Jurors wiped tears from their eyes as Helmut Fragstein’s voice cracked with heartbreak when describing the love he and his wife, Elvia, shared before she was murdered.
Luz Newman, a close friend of Elvia’s, said the 72-year-old Wooster woman was unlike anyone else she’d ever met.
Newman and Elvia met while taking language classes to learn English in Wisconsin in 1997. The two quickly bonded and became very close friends, interpreter Jason Daniel said on Friday on Newman’s behalf. Daniel, an Administrative Office of the Courts employee, translated testimony for Newman as well as one of Elvia’s children and a grandchild during the first day of the sentencing phase of Tacori D. Mackrell’s capital murder case.
The Pine Bluff man was found guilty of capital murder, kidnapping, aggravated robbery and theft of property Thursday afternoon. A Faulkner County jury deliberated for nearly two hours Thursday before finding Mackrell guilty as charged on all counts.
Newman was the second victim-impact witness called to the stand by 20th Judicial District Prosecutor Carol Crews and senior deputy prosecutor John Hout on Friday.
“She was like a mother to me. [It] felt as if a leg or an arm was taken from me [when she died]. She was my support. She was everything to me. I trusted her so much,” Newman said of losing Elvia. “I’ve lost an angel. That’s what she was. I give thanks to God because this angel came through my life.”
Helmut was overcome with sadness and wept on the stand while testifying how the death of his wife of nearly 20 years had affected him. The two would have celebrated their 20th wedding anniversary Thursday, Oct. 8.
“I am lost,” he said.
Helmut met Elvia by chance while on vacation in Spain. The German engineer said his bus was running late when he spotted Elvia. He decided to walk over and talk to the Columbian woman, and the two ended up spending the entire week together.
From there, Helmut said he and Elvia wrote letters back and forth for about a year before she moved to the United States with him.
The day Elvia obtained her American citizenship, she was “the happiest American,” he said.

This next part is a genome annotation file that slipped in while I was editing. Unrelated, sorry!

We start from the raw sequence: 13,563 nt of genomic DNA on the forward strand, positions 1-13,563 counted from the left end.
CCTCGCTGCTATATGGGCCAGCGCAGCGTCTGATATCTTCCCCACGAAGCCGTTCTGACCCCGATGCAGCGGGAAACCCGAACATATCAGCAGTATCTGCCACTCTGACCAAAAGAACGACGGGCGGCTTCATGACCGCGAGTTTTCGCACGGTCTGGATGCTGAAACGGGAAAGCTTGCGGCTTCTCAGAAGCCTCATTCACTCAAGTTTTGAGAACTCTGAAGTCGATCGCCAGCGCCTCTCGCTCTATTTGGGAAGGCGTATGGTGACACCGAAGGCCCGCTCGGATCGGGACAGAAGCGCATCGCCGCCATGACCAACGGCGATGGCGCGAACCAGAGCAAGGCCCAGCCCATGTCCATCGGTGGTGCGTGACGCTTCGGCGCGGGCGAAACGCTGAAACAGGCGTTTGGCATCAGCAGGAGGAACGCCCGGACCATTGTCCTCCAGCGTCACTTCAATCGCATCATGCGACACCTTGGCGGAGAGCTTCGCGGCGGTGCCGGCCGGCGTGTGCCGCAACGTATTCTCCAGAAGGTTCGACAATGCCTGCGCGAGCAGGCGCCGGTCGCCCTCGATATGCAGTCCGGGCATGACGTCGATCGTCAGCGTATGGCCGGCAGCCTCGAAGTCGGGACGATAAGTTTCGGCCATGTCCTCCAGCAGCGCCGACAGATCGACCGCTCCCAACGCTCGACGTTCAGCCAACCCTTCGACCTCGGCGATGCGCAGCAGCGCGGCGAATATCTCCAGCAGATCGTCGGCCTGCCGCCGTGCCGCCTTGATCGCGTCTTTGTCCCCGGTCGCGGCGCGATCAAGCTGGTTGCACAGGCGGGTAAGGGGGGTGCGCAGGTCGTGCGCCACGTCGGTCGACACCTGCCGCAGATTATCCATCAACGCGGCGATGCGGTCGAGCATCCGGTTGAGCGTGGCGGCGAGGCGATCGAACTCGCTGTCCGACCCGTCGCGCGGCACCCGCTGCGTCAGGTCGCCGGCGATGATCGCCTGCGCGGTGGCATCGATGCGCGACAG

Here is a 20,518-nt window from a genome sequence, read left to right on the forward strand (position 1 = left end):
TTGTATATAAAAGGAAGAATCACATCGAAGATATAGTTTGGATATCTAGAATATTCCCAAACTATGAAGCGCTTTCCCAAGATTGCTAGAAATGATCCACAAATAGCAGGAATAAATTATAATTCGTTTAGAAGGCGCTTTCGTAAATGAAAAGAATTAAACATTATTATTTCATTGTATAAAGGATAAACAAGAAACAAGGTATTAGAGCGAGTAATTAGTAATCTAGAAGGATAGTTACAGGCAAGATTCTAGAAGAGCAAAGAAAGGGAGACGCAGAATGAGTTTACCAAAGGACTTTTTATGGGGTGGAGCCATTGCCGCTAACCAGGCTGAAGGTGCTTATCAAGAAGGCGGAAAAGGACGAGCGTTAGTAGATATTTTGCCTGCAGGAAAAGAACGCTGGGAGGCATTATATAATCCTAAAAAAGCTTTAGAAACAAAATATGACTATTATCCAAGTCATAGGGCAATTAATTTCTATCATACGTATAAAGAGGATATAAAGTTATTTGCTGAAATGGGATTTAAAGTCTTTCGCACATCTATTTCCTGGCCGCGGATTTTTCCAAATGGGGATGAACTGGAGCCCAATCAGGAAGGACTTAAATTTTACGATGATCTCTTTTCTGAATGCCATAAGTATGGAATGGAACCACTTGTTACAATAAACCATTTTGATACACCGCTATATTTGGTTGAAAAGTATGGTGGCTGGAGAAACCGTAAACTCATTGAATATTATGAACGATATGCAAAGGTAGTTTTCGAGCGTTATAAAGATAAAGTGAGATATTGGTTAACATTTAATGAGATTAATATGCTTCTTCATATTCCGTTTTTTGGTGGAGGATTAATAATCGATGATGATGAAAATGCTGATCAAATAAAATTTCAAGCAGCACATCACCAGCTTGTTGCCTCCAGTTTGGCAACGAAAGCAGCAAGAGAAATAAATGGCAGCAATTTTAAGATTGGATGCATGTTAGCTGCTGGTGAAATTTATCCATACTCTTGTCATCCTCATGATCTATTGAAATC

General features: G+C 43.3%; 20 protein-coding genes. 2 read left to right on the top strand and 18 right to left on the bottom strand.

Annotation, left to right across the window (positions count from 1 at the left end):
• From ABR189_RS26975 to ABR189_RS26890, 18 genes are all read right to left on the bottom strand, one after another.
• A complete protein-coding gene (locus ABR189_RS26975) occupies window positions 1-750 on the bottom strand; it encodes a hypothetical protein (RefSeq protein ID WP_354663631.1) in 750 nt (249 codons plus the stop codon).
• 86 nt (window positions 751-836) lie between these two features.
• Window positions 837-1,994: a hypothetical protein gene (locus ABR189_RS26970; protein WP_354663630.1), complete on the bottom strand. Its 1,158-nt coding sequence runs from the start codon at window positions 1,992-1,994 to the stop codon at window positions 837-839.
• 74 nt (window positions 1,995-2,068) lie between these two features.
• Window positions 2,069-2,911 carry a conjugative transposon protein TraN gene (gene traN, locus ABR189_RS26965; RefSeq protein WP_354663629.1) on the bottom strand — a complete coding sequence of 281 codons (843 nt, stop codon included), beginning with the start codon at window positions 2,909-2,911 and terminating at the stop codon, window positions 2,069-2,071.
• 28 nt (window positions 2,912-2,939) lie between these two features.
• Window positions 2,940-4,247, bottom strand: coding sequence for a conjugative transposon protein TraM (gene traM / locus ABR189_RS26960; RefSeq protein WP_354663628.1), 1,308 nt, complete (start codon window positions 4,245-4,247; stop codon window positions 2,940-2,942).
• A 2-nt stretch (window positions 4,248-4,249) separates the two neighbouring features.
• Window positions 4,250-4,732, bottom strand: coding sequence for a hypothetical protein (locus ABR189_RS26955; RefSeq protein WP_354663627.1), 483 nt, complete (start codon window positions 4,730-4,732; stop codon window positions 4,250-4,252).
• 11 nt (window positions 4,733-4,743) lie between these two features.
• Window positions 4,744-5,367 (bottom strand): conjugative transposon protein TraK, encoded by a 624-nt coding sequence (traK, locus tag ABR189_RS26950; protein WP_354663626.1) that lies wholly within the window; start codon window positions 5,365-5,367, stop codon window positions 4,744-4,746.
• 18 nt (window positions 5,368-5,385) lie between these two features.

The two decided to make the United States their home and ultimately retired in Wooster in 2002.
“This was the safest country in the world,” Helmut said.
Moving to America meant leaving behind the violence the two endured during their childhood.
Helmut was born in 1938 and said he remembers fleeing to West Germany following WWII. Elvia’s family, who lived on a farm in rural Columbia, also faced brutal violence when she was a child.
Claudia Fragstein, who is Helmut’s daughter, said she always considered Elvia to be a mother. The blended family called Elvia their abuela through the years, Claudia said.
Visiting her father’s home in Wooster is not the same anymore, Claudia said, adding that it feels a piece of her heart “has been ripped out.”
Claudia, who lives in Illinois, said she could never forget the day she found out Elvia went missing. It was a “nightmare” she never woke up from.
Elvia was an important member of the family and was always thinking of her children and grandchildren, Claudia said.
Helmut and his wife had the opportunity to give input on the features included in their Wooster home. Once the home was built, Elvia decorated the interior.
“A house is a structure. A woman makes it a home,” Helmut said through tears. At one point, he pointed out the intricacy of the bows on a shelf in a photo taken at the Fragstein’s Wooster home on Christmas. Elvia loved to decorate, and she loved to shop, he said.
Since Elvia was murdered, Helmut said he has felt empty and lonely.
His children and other family members said Friday that his smile has disappeared.
Helmut’s once bubbly personality has faded into a depression, his daughter said.
“I rarely see him smile anymore,” Claudia said.
Each time prosecutors showed a picture of Helmut’s wife to the jury, the 82-year-old widower gasped and started to cry.
Two family members traveled to Conway from Columbia to testify as victim-impact witnesses in the capital murder case against Mackrell.
Before the court adjourned on the first day of the sentencing phase, the defense team – attorneys Jeff Rosenzweig and William “Bill” James Jr. – called five character witnesses on Mackrell’s behalf.
The first witness, Jefferson Regional Medical Center Health Information Director Jacob Blalock, confirmed Mackrell was born with cocaine in his system.
A family friend, former basketball coach and two former Division of Youth Services employees talked about Mackrell’s character and lack of supervision as a child.
Anthony Johnson, a former DYS employee, said he bonded with and mentored Mackrell, even after Mackrell was released from the rehabilitative juvenile program.
“I could tell he needed love and support,” Johnson said.
Because the Justice Building is closed Monday for Columbus Day, the sentencing phase of the death-penalty trial will resume Tuesday morning.